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Charles County Public Schools will introduce a new language arts curriculum this year, with one component targeting middle and high school students who are reading at least three levels below their grade.

Supplemental language arts, the unofficial name, according to Amy Hollstein, assistant superintendent of instruction, will be introduced to sixth- and ninth-graders this school year and is designed to assist those who have fallen behind so drastically in their reading skills that they need extra assistance outside of the typical intervention programs.

Sixth- and ninth-graders will not only be taught to understand the curriculum books and other texts at their skill level but also the actual practice of learning to read, dubbed “guided reading.”

Sixth-graders relegated to supplemental language arts still will enroll in an average course, which will contain both supplemental language arts students and those reading at an appropriate level.

For half the class, a teacher will facilitate the supplemental language students in guided reading strategies, the building blocks of reading taught in elementary school that for some reason did not stick, Hollstein said.

Those middle-schoolers up to par on reading and comprehension skills will be split from the supplemental language arts group and monitored by either another teacher or instructional assistant. The other half of the class will be taught with the students as a complete group.

Considering that the school system eliminated nearly all temporary and part-time positions due to a budget deficit, finding the manpower to monitor the language arts classes has required administration to “get creative,” Holstein said. The savings from the cut amounted to $1 million.

Ninth-graders will enroll in a separate language arts course and be taught many of the same skills as the sixth-graders, as needed.

“This is one of the top priorities of the school system, to have everyone reading on grade level,” Hollstein said. “Because if you read you can do just about anything, and if they can’t, it will impact their entire academic career.”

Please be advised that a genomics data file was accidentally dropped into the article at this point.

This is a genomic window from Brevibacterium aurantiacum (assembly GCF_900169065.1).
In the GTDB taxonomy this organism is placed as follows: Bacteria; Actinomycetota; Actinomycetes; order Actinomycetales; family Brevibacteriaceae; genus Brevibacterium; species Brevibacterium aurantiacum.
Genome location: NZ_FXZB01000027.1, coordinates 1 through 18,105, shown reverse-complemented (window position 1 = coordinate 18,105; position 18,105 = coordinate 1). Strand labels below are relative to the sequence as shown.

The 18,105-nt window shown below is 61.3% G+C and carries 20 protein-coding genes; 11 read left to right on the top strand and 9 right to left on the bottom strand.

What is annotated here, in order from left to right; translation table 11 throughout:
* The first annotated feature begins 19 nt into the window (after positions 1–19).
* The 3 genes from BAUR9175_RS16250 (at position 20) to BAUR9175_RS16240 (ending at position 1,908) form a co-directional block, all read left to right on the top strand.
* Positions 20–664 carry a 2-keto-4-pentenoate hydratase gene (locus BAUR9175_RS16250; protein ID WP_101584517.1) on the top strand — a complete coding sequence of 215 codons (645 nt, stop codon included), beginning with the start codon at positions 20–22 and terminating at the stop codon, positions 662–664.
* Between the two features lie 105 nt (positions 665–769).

Placement in the sixth-grade course section will be determined by a Running Record assessment — an individualized, one-on-one test conducted throughout a student’s elementary school years, typically around report card time.

A child will be asked to read a passage and answer questions that become trickier to determine their reading skill level. The questions on the passage begin simple, more literal, and graduate to comprehension questions, Hollstein said.

“Many can read the words. That’s not the problem,” she said. “The problem is that they don’t understand what they read, the comprehension component.”

In ninth grade, the school system will seek input from teachers and past scores on reading tests to determine if the supplemental class is appropriate for a student.

About 100 sixth-graders countywide are slated to take supplemental reading — ninth-graders have yet to solidify their schedules, and that enrollment number is not yet available, Hollstein said.

Students struggle with reading for a number of reasons, like they came from an out-of-state education system, Hollstein said. Or, in first grade, when students generally begin learning the basics, they might take a little more time to understand. If they continue to fall behind each year that might result in a significant skill deficit, she said.

John Tompkins, content specialist for middle school reading and language arts, said he will, for the first two or three weeks of school, visit middle school classrooms to observe “the framework” of the classes.

Teachers underwent a three-day professional development seminar in July to learn the strategies of guided reading, Tompkins said.

A sample 20-minute lesson for sixth-graders might involve a child being quickly introduced to a book, preselected by the teacher, followed by 10 minutes of reading, either silent or whisper reading with a teacher, and then a five-minute discussion.

The teacher will then re-evaluate the needs and skill level of the students and select a new book — the students also will try novels and read them chapter by chapter.

“From there, it’s always about assessing behavior, and … the next book choice, where am I going to push these students?” he said.

jbauer-wolf@somdnews.com